Education in an age of misinformation

I have for a number of years now been a proponent of the widest possible use of information technology in schools.

My most popular post is . I regularly get a number of hits on this post and it was my most commented upon. It is number 1 on a Google search for the subject (exact words).

I am though increasingly worried about the fact that pupils and students seem to lack any education into how to actually search and use the vast resources that are available to them on the net.

It seems to me that we live in an age where we are increasingly given what people like to call “False News” but which really should just lies under the general label of “misinformation”.

Too many students will research as far as the first 5 entries on Google and then take great chunks of the material (by highlighting and pasting) and then (if you are lucky) draw it all to a conclusion or more than likely take a conclusive statement from one of the entries and then use this.

The wider problem is that students are not interrogating the information, checking it, deciding whether it is real or not. They seem to rely a lot on Wikipedia. Now I am a supporter of Wikipedia and believe that it is a good thing that there is a source of “information” that anyone can contribute to and which can be edited by others.

The problem is though that there is a lot of unverified information that is presented as fact and that is then used to substantiate arguments in essays.

One of my internet heroes has always ben Howard Rheingold and he came up with an excellent term for this subject. He said that pupils and students needed to have an education that allowed them to be “crap detectors”.

Now more than ever we need to be educating our children in how to use the web. How to detect lies, misinformation and propaganda disguised as “fact”.  There is nothing to be gained if they all have their mobile phones to use and then look up Google and use some piece of fiction and call it fact!

Why we need environmentalists


The picture above is typical of the spin that we have been getting since the ascendency of Donald Trump to the White House, of the supposed “threat” of environmentalists to our freedom.

The questions that  immediately sprung to my mind on seeing this picture were:

(1) On what basis did this adviser make the statement that he did?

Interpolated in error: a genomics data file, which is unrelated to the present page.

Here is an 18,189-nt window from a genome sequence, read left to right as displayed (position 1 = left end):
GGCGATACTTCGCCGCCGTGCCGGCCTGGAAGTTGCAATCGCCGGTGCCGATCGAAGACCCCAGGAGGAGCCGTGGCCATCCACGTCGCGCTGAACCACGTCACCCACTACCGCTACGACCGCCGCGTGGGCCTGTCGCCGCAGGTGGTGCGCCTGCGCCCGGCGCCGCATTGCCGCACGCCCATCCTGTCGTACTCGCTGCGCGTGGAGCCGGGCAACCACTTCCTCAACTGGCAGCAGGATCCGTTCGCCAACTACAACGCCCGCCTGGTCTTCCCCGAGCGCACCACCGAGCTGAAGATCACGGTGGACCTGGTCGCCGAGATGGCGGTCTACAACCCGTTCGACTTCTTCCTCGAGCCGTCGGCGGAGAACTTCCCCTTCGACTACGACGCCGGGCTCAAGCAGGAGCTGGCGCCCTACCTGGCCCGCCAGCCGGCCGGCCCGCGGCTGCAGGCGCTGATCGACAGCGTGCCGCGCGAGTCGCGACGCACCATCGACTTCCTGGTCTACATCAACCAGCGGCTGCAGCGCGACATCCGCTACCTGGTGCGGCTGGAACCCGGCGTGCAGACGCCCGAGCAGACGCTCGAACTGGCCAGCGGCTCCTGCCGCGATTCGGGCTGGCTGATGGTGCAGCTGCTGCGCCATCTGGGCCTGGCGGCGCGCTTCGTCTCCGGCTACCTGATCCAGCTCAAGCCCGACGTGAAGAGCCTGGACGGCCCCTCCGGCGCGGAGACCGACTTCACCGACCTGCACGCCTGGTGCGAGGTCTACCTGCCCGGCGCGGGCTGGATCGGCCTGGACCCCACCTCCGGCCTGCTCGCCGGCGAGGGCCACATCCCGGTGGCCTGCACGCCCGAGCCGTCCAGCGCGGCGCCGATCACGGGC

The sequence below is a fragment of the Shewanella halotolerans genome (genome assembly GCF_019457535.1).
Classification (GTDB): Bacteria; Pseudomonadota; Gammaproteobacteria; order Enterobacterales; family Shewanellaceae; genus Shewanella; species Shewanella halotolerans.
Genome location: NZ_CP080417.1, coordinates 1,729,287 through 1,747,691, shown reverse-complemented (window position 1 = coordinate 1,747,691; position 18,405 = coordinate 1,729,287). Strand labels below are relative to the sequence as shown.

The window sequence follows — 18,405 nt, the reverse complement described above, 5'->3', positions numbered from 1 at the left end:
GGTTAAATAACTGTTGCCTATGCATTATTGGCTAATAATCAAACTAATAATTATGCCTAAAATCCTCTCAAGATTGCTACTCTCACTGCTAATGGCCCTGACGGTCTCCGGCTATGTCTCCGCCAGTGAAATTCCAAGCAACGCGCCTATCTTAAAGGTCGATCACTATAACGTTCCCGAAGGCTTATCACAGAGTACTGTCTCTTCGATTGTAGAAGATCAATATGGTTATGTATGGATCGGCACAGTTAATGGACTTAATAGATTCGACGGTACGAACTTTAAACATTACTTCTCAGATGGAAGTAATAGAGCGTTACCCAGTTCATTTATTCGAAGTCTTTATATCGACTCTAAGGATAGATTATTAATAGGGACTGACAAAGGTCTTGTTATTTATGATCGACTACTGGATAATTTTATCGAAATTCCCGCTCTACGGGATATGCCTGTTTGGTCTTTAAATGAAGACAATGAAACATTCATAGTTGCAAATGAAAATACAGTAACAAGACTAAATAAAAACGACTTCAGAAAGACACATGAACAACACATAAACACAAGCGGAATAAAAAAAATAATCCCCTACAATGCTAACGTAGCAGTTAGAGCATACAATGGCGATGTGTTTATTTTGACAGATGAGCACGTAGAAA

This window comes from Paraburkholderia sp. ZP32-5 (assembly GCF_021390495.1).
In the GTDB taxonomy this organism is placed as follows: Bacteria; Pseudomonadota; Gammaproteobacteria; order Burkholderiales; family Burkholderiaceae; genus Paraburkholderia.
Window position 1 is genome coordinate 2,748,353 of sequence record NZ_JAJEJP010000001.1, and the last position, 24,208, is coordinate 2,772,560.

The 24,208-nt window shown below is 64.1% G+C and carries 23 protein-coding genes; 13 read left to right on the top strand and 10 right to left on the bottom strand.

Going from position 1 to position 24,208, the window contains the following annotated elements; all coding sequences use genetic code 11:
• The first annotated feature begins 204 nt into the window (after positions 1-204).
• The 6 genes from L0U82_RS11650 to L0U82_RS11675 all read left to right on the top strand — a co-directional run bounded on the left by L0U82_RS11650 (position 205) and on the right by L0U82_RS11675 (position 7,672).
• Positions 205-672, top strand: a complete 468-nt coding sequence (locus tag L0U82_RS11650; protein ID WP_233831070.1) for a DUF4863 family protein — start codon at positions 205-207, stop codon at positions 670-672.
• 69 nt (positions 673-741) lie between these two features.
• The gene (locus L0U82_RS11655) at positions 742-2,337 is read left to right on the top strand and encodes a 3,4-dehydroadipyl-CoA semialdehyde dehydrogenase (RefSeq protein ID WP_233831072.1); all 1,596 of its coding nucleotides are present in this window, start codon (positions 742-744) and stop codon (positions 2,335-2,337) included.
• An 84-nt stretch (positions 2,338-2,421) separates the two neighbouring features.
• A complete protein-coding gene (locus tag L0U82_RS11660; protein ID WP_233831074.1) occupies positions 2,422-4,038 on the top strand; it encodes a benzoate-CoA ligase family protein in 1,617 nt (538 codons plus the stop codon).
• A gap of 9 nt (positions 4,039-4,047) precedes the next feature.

(2) Whose freedom was he referring to?

I did some internet research and discovered the following:

The “Adviser” was Myron Ebell. He has come into the Trump administration from working for the Libertarian Think Tank “The Competitive Enterprise Institute”. As can be seen from below he has been busy recently including making a reasonably unpublicised visit to Number 10 Downing Street to discuss the Trump administration’s views on the dangers of climate change experts alarmist views and their effect on world trade and of course the “special relationship” (and future trade deals) with Britain following Brexit. It appears that Mrs May was too busy to actually meet him!


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I found the following profile on Mr Ebell from the Competitive Enterprise Institute website:

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Further research into the educational credentials of Mr Ebell to dismiss the scientists warnings about the threat to our planet of global warming show that this was his educational background:



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Ebell, as can be seen from above is a political scientist and historian. I can make similar claims myself to this educational background. I do not though feel that I have the knowledge or ability to take issue with scientists who have looked deeply into the subject of climate change.

This brings me to the second question that came to my mind when looking at the initial photograph. Whose freedom?

Mr Ebell’s past employees at the Competitive Enterprise Institute are funded by various industrial organisations, including a large contribution from the energy giant Exxon Mobile (whose CEO, Rex Tillerson has just left to become the new Secretary of State in the Trump administration).

Ebell has been going on for years about the freedom of organisations such as Exxon to continue to find and exploit energy despite the cost to the environment.By denying climate change it gives these organisations “freedom” to continue to put profit before environment and has no concern about the future of the planet and its inhabitants.

So my answer to Mr Ebell is that we do need environmentalists because if they are silenced the consequences for our planet, in my opinion, does not bear thinking about.